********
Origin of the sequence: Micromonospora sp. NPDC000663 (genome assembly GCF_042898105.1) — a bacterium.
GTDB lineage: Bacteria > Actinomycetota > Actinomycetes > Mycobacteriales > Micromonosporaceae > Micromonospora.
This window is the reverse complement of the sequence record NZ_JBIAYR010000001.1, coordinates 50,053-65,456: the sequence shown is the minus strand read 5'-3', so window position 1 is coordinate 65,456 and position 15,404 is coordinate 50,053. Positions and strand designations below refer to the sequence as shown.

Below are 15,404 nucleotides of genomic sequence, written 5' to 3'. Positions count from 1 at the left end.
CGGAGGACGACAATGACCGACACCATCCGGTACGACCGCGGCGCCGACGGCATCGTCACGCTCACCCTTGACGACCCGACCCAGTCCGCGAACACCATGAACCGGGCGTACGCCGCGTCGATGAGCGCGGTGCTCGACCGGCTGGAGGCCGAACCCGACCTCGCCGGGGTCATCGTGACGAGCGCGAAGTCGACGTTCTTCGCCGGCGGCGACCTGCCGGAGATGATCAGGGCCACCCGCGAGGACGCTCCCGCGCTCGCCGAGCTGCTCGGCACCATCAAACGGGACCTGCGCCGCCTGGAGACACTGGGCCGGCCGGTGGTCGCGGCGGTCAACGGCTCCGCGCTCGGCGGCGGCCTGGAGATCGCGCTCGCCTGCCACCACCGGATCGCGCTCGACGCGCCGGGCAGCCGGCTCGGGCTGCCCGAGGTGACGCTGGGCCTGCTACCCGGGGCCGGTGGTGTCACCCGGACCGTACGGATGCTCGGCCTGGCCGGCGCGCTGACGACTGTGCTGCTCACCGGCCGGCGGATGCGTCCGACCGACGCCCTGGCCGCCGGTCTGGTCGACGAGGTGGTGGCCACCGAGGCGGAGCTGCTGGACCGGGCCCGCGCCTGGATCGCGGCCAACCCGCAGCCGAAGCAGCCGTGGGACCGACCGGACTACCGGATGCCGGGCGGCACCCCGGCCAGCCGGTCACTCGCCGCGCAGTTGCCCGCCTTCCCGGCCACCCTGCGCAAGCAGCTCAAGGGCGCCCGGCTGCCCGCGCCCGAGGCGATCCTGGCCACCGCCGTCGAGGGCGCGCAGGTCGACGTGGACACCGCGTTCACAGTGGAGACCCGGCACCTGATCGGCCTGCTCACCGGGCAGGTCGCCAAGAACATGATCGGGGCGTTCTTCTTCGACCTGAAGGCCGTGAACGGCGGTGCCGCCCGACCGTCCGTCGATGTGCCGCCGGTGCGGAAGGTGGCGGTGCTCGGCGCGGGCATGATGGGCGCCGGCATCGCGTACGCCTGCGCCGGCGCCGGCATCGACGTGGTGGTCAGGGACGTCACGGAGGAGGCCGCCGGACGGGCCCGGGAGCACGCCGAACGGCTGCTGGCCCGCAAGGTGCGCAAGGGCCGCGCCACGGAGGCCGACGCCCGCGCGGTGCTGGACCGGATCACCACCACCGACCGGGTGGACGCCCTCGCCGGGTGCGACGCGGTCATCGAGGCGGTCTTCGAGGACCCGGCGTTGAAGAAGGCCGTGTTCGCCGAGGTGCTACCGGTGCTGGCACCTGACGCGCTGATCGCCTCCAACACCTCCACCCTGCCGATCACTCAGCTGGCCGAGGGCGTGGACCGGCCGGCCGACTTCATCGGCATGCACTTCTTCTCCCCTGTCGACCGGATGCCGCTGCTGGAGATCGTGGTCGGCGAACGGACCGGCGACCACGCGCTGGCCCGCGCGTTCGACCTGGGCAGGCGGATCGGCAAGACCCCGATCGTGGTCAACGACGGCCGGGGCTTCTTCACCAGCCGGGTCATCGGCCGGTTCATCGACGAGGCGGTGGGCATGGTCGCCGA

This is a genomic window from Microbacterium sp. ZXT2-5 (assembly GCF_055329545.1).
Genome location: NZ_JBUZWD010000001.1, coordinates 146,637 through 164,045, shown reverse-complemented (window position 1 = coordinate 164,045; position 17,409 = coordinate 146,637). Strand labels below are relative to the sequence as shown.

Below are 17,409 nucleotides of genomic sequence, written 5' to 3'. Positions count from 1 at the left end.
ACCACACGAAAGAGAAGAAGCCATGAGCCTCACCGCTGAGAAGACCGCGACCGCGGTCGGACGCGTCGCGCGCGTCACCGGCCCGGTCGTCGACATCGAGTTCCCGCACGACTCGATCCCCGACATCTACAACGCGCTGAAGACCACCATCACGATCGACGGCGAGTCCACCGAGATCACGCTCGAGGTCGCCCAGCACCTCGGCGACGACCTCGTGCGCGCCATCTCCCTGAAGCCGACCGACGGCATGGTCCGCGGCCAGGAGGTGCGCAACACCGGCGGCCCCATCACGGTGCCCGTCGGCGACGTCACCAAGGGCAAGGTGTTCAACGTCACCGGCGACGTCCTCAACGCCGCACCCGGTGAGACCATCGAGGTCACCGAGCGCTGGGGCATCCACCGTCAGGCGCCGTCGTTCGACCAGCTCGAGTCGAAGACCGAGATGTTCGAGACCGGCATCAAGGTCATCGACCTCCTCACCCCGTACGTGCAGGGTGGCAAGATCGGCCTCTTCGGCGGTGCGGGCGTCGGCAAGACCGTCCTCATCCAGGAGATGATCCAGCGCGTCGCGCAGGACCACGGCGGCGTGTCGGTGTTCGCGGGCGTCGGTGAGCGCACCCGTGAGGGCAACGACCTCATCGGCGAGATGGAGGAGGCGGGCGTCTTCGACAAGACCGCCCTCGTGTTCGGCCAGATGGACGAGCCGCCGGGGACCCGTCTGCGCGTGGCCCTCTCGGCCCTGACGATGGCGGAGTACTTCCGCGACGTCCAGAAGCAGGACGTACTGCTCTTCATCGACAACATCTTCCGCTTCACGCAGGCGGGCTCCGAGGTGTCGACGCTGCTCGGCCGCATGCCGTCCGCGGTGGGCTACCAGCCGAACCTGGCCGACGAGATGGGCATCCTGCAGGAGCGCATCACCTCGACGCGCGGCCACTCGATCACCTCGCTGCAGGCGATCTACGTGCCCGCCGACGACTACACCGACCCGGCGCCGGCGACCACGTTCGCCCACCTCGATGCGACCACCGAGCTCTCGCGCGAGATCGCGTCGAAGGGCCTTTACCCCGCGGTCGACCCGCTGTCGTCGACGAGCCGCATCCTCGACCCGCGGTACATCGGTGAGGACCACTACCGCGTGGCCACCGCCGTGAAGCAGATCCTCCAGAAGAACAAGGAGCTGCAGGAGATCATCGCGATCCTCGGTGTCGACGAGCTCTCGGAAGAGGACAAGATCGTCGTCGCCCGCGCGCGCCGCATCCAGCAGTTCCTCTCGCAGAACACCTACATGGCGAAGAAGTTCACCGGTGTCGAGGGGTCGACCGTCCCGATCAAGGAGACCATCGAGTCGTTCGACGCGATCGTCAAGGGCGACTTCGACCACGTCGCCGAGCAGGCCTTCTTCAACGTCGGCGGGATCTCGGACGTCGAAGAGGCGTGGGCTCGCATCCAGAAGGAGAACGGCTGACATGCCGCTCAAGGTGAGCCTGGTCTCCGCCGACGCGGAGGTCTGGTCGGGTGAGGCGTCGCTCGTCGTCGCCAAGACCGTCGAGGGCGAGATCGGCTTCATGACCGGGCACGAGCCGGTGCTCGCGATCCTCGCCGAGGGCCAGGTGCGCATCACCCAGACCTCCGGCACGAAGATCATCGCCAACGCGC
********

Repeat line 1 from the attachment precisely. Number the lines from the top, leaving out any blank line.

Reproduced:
Origin of the sequence: Micromonospora sp. NPDC000663 (genome assembly GCF_042898105.1) — a bacterium.